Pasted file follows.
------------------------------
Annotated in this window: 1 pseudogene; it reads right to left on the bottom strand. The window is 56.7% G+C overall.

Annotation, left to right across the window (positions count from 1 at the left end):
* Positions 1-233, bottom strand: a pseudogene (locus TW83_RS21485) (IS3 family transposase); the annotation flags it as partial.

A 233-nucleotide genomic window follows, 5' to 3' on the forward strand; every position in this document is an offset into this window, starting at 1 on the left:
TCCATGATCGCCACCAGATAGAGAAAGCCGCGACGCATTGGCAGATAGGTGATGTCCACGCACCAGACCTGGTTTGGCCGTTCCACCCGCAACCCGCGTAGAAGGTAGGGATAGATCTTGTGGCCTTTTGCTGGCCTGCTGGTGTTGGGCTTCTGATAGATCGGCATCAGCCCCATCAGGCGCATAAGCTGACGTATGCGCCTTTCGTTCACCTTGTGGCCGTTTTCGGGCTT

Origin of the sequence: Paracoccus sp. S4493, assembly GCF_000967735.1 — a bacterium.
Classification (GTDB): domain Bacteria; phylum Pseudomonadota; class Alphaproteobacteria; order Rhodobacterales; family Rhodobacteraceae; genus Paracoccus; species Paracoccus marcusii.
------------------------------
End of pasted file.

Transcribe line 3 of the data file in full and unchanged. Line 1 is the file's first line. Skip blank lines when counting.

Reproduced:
* Positions 1-233, bottom strand: a pseudogene (locus TW83_RS21485) (IS3 family transposase); the annotation flags it as partial.